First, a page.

Dropbox Arrives On Roku With An App For Viewing Your Personal Photos And Movies

Dropbox has launched on the Roku, with an app that allows you to view the photos and videos you have stored in your account directly on your TV by way of Roku’s streaming media player. The new app itself is simple to use – you can browse through your folders, view thumbnails and slideshows, and even search for items by name.

But wait, I know what you’re thinking: Does this mean you can now use Dropbox to watch your entire digital movie collection, beyond just your home videos? Apparently not at this time.

The app’s launch was spotted earlier today by Dave Zatz, who suggested that Dropbox’s arrival could make for an interesting competitor to Plex or perhaps a way to store exported TiVo recordings, but that doesn’t appear to be the case. At least, not at this point.

After uploading a handful of movie files in the following formats – .mkv, .avi, and .mp4 – I found that Dropbox on the Roku was able to play each file, but not the entire thing. Each file was roughly two hours long, and just under 2 GB in size. The files themselves worked fine in other media players and would play in their entirety from Dropbox on the web or in the Dropbox mobile app. However, via the Dropbox Roku app, the files were only around 14 to 15 minutes long – indicating there is a limit on what you can view via the Dropbox Roku app.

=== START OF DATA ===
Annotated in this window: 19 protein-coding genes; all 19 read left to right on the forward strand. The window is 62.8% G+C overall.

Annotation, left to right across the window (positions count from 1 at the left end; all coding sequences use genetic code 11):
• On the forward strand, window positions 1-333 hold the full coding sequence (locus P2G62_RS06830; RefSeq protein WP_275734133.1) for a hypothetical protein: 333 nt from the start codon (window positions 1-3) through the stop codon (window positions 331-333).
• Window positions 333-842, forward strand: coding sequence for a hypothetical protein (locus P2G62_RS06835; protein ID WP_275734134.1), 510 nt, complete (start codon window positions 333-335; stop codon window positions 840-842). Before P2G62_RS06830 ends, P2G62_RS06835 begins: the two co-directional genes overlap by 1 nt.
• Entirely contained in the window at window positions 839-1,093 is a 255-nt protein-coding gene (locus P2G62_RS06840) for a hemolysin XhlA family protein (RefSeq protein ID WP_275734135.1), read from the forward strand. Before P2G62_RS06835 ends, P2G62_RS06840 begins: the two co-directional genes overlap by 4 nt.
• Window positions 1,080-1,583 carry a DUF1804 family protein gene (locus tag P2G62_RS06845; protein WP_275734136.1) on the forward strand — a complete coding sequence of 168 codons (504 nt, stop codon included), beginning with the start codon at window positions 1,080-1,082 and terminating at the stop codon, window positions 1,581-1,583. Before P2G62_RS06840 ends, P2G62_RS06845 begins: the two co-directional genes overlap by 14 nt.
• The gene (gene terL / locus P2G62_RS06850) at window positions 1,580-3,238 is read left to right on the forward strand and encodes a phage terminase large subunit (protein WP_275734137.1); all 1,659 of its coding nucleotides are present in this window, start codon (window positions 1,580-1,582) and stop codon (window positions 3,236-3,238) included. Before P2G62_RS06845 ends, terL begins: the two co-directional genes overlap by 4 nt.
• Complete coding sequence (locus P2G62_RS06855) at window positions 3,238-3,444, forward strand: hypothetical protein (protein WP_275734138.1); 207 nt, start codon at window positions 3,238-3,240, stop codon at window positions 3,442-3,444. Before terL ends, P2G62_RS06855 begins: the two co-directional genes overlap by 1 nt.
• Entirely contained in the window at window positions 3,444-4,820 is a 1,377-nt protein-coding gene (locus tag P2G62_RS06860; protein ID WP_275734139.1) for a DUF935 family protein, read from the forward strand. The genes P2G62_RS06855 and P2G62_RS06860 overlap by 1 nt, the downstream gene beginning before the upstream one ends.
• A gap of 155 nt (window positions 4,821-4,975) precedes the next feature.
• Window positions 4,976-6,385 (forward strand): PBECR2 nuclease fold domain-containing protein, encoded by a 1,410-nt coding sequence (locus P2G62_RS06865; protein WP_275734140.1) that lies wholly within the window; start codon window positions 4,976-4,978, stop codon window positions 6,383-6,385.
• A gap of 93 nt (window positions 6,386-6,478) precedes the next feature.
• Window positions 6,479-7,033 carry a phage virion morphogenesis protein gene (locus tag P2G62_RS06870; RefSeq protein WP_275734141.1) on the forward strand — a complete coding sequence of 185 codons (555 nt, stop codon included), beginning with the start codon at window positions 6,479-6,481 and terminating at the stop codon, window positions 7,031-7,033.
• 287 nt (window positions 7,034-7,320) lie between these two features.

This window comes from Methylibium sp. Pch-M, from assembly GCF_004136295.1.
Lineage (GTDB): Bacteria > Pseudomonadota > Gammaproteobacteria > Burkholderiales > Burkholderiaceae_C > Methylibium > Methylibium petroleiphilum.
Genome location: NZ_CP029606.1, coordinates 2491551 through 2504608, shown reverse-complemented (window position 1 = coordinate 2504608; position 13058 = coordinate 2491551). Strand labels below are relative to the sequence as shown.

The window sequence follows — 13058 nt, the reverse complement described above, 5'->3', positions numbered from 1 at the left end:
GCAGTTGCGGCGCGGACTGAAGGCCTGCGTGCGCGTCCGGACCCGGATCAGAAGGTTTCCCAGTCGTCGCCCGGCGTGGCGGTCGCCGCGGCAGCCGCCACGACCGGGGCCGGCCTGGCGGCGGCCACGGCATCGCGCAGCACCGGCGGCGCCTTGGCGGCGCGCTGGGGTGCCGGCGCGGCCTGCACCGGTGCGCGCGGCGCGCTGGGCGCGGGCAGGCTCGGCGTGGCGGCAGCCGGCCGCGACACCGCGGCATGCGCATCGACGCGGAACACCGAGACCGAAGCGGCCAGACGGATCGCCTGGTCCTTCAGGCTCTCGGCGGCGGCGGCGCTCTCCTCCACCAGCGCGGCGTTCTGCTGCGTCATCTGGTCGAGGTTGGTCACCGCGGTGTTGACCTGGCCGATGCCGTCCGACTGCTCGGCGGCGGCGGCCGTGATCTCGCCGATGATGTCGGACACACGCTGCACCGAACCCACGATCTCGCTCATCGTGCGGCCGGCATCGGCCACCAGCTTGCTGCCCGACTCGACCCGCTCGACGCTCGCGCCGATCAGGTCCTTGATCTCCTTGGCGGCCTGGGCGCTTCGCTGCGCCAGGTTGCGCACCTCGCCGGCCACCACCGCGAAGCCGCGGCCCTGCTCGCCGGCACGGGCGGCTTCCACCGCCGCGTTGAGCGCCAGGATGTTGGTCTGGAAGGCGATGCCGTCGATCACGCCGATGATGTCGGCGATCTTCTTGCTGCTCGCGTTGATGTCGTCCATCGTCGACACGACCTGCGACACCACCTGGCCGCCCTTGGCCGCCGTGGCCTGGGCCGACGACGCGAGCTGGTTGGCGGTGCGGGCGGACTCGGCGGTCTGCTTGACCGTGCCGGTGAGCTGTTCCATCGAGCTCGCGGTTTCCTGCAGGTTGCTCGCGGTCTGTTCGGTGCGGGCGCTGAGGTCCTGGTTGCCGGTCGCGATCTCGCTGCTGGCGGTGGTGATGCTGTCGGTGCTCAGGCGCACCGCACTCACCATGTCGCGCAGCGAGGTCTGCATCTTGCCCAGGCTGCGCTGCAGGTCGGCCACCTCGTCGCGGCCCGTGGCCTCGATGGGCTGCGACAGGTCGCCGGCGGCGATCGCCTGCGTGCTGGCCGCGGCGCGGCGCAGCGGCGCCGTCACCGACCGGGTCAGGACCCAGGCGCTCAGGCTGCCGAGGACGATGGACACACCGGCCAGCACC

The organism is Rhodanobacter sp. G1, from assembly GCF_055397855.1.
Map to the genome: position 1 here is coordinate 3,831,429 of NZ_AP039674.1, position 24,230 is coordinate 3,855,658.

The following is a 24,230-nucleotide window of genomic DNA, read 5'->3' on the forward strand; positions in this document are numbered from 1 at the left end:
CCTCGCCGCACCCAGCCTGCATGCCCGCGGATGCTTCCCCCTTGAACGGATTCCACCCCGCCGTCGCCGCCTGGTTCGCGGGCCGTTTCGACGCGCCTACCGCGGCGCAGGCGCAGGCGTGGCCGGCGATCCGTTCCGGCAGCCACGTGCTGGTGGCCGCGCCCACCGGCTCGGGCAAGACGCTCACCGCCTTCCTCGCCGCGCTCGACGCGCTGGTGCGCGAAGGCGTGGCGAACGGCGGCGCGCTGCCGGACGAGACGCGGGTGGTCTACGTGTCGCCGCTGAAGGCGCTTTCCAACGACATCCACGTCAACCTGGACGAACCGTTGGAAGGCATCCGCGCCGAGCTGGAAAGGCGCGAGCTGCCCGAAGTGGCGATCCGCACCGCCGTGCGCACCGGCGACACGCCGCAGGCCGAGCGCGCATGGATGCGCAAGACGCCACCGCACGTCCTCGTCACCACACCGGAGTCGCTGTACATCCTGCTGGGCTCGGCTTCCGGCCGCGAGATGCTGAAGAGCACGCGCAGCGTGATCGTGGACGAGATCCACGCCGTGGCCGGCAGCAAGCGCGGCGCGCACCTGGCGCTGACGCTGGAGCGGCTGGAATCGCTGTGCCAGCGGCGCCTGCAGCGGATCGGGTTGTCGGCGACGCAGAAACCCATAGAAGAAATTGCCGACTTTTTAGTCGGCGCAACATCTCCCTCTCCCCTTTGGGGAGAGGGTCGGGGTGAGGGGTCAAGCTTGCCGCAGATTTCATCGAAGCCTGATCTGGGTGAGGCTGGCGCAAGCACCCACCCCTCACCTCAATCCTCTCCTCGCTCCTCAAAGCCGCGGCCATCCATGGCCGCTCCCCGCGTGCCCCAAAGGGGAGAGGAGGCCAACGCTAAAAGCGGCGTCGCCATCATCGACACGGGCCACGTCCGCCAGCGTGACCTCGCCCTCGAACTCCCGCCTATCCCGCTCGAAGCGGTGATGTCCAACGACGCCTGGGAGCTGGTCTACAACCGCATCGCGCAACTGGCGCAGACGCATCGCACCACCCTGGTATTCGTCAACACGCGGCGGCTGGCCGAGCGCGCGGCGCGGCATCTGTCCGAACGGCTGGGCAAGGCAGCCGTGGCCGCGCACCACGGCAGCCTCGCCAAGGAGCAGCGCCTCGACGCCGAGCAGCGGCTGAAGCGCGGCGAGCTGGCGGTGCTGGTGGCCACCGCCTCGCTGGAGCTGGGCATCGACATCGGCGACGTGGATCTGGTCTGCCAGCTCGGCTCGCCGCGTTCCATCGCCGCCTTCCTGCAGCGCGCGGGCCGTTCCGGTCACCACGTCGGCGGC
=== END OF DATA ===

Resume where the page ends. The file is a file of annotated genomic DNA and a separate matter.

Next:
Meanwhile, shorter videos uploaded from my iPhone’s Camera Roll (.mov) played just fine.

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In other words, Dropbox is not ready to be home to your pirated movie collection. (Not that mine were pirated movies, of course. Ahem. But let’s say they were…it would only be for the purpose of testing this feature, naturally. I’m certainly deleting them afterwards.)

That makes the new app less interesting in terms of being a potential alternative to something like Plex’s media server, but still a handy way to view personal photos and movies on the big screen. It would be useful for things like photo slideshows at events, for instance, or watching home movies in your living room.

In addition, others who spotted the app have also noticed that it will allow you to view your email attachments from Yahoo Mail if you have that integrated. (These show up in a “Yahoo Mail” folder in Dropbox.) But the app is not meant to serve as a way to view all your Dropbox files. It won’t show your office files, PDF or Word documents, for example.

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We reached out to Dropbox for more details on the app itself, including details on supported file types, and restrictions on movie length or size of uploads, but the company declined to comment ahead of its official announcement. We understand that the Roku launch may be part of broader news.

This is Dropbox’s first app for streaming media players, as before today, Dropbox only offered desktop clients and mobile apps, in addition to its web interface. Hopefully, though, it’s the first of several apps that bring Dropbox to the big screen.

Update: We now understand that this is an integration built and owned by Roku using Dropbox’s public APIs, as opposed to something Dropbox built itself.